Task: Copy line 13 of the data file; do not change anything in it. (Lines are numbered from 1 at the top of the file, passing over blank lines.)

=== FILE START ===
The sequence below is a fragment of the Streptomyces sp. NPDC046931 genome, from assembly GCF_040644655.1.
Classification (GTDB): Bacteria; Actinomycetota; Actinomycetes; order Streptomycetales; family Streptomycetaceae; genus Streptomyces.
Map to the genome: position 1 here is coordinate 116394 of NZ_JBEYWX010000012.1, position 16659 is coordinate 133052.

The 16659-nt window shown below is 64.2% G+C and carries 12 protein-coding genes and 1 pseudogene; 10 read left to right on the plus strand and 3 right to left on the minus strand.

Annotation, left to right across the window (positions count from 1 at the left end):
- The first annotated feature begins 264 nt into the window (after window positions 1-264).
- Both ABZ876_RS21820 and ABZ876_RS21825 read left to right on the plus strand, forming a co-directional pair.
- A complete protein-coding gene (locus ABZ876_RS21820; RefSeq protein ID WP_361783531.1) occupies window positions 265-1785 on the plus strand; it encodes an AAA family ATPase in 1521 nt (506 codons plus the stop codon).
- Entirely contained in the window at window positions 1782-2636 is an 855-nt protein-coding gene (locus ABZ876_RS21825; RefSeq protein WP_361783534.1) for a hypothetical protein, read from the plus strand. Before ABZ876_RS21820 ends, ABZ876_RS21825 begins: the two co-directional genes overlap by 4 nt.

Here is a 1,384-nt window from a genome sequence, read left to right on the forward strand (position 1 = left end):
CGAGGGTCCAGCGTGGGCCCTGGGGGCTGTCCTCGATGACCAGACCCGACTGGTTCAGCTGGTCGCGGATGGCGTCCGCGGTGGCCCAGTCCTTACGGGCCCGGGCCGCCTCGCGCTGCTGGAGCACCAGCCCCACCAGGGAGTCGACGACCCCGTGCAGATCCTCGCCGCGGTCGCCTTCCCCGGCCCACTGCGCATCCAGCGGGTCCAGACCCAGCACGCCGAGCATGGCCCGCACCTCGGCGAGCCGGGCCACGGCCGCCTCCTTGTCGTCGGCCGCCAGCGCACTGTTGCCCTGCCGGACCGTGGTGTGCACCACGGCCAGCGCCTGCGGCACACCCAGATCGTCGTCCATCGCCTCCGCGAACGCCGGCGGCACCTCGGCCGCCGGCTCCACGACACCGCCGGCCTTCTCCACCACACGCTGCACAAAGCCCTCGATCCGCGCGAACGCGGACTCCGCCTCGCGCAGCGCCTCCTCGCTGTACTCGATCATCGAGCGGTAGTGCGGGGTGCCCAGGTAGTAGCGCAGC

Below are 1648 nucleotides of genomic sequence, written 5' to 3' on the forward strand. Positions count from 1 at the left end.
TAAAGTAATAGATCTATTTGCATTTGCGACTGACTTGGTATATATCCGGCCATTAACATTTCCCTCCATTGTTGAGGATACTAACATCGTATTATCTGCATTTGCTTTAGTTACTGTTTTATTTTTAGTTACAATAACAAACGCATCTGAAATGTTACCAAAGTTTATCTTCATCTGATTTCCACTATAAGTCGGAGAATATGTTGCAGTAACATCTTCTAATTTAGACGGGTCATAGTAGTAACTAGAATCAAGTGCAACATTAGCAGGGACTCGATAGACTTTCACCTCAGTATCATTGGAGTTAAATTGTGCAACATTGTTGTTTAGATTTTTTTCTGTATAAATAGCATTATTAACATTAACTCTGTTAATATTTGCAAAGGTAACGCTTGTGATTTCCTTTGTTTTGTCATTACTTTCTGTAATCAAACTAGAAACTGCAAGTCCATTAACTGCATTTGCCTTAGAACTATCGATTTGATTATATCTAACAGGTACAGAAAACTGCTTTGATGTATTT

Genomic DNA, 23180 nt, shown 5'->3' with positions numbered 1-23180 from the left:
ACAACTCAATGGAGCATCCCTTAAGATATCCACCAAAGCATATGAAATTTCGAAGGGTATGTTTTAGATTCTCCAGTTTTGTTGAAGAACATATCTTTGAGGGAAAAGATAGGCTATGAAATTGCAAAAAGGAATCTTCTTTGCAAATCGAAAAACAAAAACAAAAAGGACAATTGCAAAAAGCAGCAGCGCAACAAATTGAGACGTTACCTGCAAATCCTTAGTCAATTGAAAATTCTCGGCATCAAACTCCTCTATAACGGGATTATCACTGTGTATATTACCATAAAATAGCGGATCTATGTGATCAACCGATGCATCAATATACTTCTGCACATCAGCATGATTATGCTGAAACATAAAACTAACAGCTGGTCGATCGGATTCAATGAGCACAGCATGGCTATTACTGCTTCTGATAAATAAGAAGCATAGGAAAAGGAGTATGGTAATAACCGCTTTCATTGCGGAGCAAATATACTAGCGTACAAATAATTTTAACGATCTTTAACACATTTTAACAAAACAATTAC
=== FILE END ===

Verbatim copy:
TAAAGTAATAGATCTATTTGCATTTGCGACTGACTTGGTATATATCCGGCCATTAACATTTCCCTCCATTGTTGAGGATACTAACATCGTATTATCTGCATTTGCTTTAGTTACTGTTTTATTTTTAGTTACAATAACAAACGCATCTGAAATGTTACCAAAGTTTATCTTCATCTGATTTCCACTATAAGTCGGAGAATATGTTGCAGTAACATCTTCTAATTTAGACGGGTCATAGTAGTAACTAGAATCAAGTGCAACATTAGCAGGGACTCGATAGACTTTCACCTCAGTATCATTGGAGTTAAATTGTGCAACATTGTTGTTTAGATTTTTTTCTGTATAAATAGCATTATTAACATTAACTCTGTTAATATTTGCAAAGGTAACGCTTGTGATTTCCTTTGTTTTGTCATTACTTTCTGTAATCAAACTAGAAACTGCAAGTCCATTAACTGCATTTGCCTTAGAACTATCGATTTGATTATATCTAACAGGTACAGAAAACTGCTTTGATGTATTT